How Yoga Can Help You Cope With Life, Death, And Grief
I have never been a religious person, yet I can understand why devotion to a set of beliefs would be comforting – especially when dealing with questions of mortality. I was raised Catholic, but even as a young child I mistrusted some of the dogma – especially the implication that all people who didn’t hold your faith were going to hell.
Although I always connected to the idea of a Godly energy, what didn’t resonate was the concept of a being that judged human behavior and sent people to either eternal damnation or heavenly glory. I will be forever grateful for my years growing up in the church because I felt bonded to a higher spirit, yet as an adult I felt the need to explore different paths in order to truly understand what God meant to me.
How Do You Conceptualize Spirituality?
When you don’t have a specific religious belief system, you are left with a lot of possibilities regarding spirituality. Yet it is overwhelming to be left to your own devices, because to conceptualize such profundity without an explicit structure is daunting. You can approach these greater Meta questions through philosophical discourse or scientific reasoning, but there will always remain that unexplainable mystery of existence that can never be articulated through language.
The meaning of life, where we are before we are born, where we go after we die – these questions represent the existential hole in our souls that is often filled by religion. When faced with these ethereal inquiries in a real way because tragedy knocks down your door, you can often feel lost, scared, and confused.
Dealing With Death
The first time I had to actually confront mortality was when my best friend died when I was 20. We had been attached at the hip since 8, and there was no one in the world I was closer to. As children, we would go to sleep holding hands just to see if we would wake up that way.
When we were together it felt like home, so her death not only catapulted me into a frenzied state of mourning, but I also felt a part of my spirit died too. Every morning I would wake up with the same bleak realization, “Bitty is dead today, and there is nothing I can do about it.”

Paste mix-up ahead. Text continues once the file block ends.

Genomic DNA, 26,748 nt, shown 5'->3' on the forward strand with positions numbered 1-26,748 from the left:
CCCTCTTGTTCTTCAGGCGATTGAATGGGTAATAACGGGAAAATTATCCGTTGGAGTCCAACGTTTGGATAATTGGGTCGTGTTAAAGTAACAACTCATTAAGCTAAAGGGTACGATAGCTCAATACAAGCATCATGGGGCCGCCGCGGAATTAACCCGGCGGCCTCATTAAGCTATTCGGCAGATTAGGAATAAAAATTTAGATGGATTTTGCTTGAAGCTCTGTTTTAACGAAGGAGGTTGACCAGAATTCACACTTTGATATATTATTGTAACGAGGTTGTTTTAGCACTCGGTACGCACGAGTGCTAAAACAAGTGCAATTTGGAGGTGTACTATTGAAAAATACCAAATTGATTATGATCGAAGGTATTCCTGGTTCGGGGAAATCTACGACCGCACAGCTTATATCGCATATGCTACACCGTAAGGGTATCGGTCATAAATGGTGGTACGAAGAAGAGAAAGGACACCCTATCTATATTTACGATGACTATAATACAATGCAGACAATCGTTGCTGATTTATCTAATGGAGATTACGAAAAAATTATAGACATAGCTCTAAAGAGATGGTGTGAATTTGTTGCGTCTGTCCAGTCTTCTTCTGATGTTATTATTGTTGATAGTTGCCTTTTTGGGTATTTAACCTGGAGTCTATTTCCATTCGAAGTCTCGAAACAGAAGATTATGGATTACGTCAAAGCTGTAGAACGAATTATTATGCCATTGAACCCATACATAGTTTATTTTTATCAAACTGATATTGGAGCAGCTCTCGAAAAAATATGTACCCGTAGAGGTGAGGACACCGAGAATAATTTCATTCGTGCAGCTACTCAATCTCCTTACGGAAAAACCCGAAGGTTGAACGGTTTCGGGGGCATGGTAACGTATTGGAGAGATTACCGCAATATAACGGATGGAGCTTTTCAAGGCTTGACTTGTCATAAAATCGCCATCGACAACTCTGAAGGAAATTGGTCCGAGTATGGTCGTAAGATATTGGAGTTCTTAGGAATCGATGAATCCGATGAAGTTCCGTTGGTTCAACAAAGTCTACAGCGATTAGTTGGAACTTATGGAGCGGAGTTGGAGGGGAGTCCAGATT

After 10 months of a severe depression, my mother suggested I see a professional to talk about my feelings. I could barely function, so I went in desperate search for help. The therapist asked me one question, and this question forever changed my life. “Well Toni, how do you think your friend Bitty would feel about your reaction to her passing?”
It’s Okay To Be Sad
I knew what everyone had been telling me. That she wouldn’t want me to be this upset, or how she would want me to be happy and live my life. Yet it was the truth of my answer that set me free. “She would be happy. She was my best friend! Of course I am going to miss her. If I weren’t this destroyed, Bitty would kind of be like WTF?”
At that moment I realized it was totally okay that I was so sad, because I was honoring the life of someone who meant everything to me.
I decided to keep loving my friend Bitty with the same commitment I always had. We could stay connected in the spirit world, even if she wasn’t physically alive. Thankfully, all this was happening around the same time I was first introduced to yoga.
How Yoga Has Helped Me
My newfound understanding of death was in such harmony with the lessons I was receiving. The physical practice, along with meditation and stillness, allowed me to integrate this thinking into my life. No longer was I paralyzed by grief, but motivated to make meaning out of the loss of such a special person.
I vowed that this experience would forever push me to be better, and her death wouldn’t be in vain.
The deeper my practice became, the more I could find the space in my heart, mind, and body to allow Bitty in. I began to truly understand the oneness of all things and how love is the fabric of the universe that connects the space between. That time and space are meaningless when it comes to the true power of unconditional eternal love.
We are all a part of each other and the cosmos that created us, and the bonds we develop are unbreakable if you keep them safe in your heart. The lessons of yoga saved my life because it helped me to accept the loss without abandoning the love.